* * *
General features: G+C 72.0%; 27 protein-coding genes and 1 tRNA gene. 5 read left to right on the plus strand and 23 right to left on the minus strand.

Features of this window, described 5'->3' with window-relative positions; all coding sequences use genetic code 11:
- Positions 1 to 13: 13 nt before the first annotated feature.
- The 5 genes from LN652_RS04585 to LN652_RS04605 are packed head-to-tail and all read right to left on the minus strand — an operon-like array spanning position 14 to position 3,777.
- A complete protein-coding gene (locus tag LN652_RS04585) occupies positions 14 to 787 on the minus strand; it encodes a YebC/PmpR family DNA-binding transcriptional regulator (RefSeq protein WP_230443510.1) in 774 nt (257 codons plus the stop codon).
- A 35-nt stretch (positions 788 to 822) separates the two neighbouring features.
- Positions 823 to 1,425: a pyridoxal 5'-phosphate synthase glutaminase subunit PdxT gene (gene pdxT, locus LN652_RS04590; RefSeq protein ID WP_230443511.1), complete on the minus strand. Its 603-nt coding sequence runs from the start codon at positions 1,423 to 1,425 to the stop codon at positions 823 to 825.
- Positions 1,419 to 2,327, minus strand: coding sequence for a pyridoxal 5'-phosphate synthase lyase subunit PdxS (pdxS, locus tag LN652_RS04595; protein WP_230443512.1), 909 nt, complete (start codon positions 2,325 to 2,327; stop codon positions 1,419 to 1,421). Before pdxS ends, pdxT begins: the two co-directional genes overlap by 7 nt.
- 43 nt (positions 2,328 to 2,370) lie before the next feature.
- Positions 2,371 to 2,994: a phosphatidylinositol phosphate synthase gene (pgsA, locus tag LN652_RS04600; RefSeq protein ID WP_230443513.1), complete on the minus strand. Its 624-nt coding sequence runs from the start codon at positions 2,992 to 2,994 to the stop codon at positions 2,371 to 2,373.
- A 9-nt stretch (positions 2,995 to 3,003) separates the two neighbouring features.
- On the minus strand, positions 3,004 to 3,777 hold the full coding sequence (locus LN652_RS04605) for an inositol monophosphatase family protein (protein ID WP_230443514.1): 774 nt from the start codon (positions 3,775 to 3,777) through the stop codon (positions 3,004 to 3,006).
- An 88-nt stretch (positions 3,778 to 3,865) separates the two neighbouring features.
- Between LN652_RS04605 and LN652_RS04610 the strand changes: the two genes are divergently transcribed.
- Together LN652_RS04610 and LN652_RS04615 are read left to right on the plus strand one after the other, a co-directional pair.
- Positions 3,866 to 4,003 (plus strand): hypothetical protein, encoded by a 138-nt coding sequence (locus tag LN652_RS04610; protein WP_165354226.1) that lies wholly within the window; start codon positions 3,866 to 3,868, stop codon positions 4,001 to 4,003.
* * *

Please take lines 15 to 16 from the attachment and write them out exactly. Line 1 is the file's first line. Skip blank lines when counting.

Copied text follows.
- Together LN652_RS04610 and LN652_RS04615 are read left to right on the plus strand one after the other, a co-directional pair.
- Positions 3,866 to 4,003 (plus strand): hypothetical protein, encoded by a 138-nt coding sequence (locus tag LN652_RS04610; protein WP_165354226.1) that lies wholly within the window; start codon positions 3,866 to 3,868, stop codon positions 4,001 to 4,003.